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Frederik Pohl

Frederik PohlAKA Frederik George Pohl, Jr.

Born: 26-Nov-1919
Birthplace: Brooklyn, NY
Died: 2-Sep-2013
Location of death: Palatine, IL
Cause of death: Respiratory failure

Gender: Male
Religion: Unitarian
Race or Ethnicity: White
Sexual orientation: Straight
Occupation: Author, Editor

Nationality: United States
Executive summary: Futurian science fiction writer

Military service: US Army Air Corps

Regarded as one of the greatest science-fiction writers of his time, Frederik Pohl is better known to some for his work as Editor of such publications as Galaxy, If, Worlds of Tomorrow, and International Science Fiction. As a writer Pohl is well known for his collaboration with longtime friend C. M. Kornbluth. Together they produced The Space Merchants (1953), Search the Sky (1954), Gladiator at Law (1955), and various other projects. Pohl's other works include not only science fiction (like the award-winning Man Plus), but also articles for Playboy and Family Circle, and several non-fiction books, including Chasing Science: Science as Spectator Sport (2000). Pohl was the winner of four Hugo awards.

Born in 1919, Pohl fell in love with writing at an early age. His first publication, a poem, appeared in Amazing Stories in 1937, under the pseudonym Elton V. Andrews. As a teen he founded and was an active member of the Futurians, a group of New York writers and sci-fi fans that included Isaac Asimov and C. M. Kornbluth. Pohl's first short story, "Before the Universe", was written with Kornbluth and appeared in Super Science Stories in 1940 (under the name S. D. Gottesman). By the age of 21 Pohl was editor of both that magazine and Astonishing Stories. He ran many of his own stories in both, with a number of issues containing work only by Kornbluth and himself. After both magazines folded in 1943, Pohl worked as a literary agent, but in the 1950s he returned to editing, as an assistant to H. L. Gold at Galaxy Science Fiction.

Many of Pohl's stories from the 1950s and 60s satirize consumerism and advertising. In The Tunnel Under the World, for example, an entire community is held captive by advertising researchers. In the 1970s, Pohl was most notable for his HeeChee series. He won the Hugo in 1978 for a novel in the series, and in 1976 he garnered the Nebula Award for Man Plus. Another noteworthy work from this period is Jem (1980).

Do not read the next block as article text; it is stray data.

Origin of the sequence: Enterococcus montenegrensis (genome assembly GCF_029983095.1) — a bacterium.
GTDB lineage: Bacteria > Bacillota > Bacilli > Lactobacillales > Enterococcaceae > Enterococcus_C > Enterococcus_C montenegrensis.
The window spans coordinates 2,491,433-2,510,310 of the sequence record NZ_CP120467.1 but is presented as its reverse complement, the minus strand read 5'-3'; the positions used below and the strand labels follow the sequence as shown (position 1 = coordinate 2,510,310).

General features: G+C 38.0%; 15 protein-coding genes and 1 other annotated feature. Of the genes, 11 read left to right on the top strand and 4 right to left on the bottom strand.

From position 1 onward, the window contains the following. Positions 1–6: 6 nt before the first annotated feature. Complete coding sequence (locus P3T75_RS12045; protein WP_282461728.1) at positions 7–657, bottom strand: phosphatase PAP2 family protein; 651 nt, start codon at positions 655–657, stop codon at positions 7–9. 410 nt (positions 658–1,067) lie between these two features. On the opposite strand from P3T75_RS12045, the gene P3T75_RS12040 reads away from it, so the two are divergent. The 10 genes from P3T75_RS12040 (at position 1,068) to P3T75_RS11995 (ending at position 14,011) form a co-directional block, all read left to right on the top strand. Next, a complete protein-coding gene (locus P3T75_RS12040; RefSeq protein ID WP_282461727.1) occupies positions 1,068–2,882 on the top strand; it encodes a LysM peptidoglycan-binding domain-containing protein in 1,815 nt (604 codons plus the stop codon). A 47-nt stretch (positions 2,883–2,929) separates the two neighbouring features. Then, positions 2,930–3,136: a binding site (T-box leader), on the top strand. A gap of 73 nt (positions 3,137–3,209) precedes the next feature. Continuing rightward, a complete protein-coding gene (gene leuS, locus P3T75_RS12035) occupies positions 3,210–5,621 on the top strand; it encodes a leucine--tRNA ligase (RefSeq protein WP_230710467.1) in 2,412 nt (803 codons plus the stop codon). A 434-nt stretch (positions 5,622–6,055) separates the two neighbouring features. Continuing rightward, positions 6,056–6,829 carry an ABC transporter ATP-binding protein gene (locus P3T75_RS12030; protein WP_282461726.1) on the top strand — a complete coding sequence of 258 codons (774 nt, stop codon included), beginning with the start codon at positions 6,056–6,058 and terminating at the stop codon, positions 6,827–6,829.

Considering that Pohl's career stretched more than 65 years, it's not surprising that he produced over 100 books. He also collaborated with a number of other notable authors, such as Judith Merrill (also his third wife), Lester del Rey, and Jack Williamson (Undersea Quest et al). But his most frequent collaborator was Kornbluth, and interestingly some of their joint stories continued to appear long after Kornbluth's death in 1958 (at age 35).

On top of his other roles within the science fiction community, Pohl also served as president of the SFWA (1974-76) and as head of World SF (1980-82). In 1993 he was honored as a Nebula Grand Master. In his last years, he lived in the suburbs of Chicago with his wife, Elizabeth Anne Hull, and he made the quirky prediction that in by the year 2210 "there will not be any computers, television sets, traffic jams, hospitals or airports". His autobiography is entitled The Way the Future Was. He died in 2013.

Wife: Judith Merril (science fiction writer, m. 1949, div. 1953, one child)
Wife: Carol Metcal Ulf (m. 1952, div. 1982)
Wife: Elizabeth Ann Hull (academic-editor, m. 1984)

    High School: Brooklyn Technical High School, Brooklyn, NY (dropped out)
    High School: Alexander Hamilton Vocational and Technical High School, Elmsford, NY (dropped out)

    Hugo 1966 Best Pro Magazine, for If
    Hugo 1967 Best Pro Magazine, for If
    Hugo 1968 Best Pro Magazine, for If
    Hugo 1973 Best Short Story, for The Meeting (with C. M. Kornbluth)
    Hugo 1978 Best Novel, for Gateway
    Hugo 1986 Best Short Story, for Fermi and Frost
    Hugo 2010 Best Fan Writer

Official Website:
http://www.thewaythefutureblogs.com/

Author of books:
The Space Merchants (1953, with C. M. Kornbluth)
Search the Sky (1954, with C. M. Kornbluth)
Gladiator at Law (1955, with C. M. Kornbluth)
Wolfbane (1957, with C. M. Kornbluth)
The Age of Pussyfoot (1969, novel)
The Best of Frederik Pohl (1975, collection)
Man Plus (1976, novel)
The Way the Future Was (1978, memoir)
The Cool War (1981, novel)
Starburst (1982, novel)
Man Plus (1982, Winner of Nebula award)
The Years of the City (1984, novel)
The Merchants War (1985, novel)
Pohlstars (1984, collection)
Chernobyl (1987, novel)
The Gateway Trip (1990, {collection)



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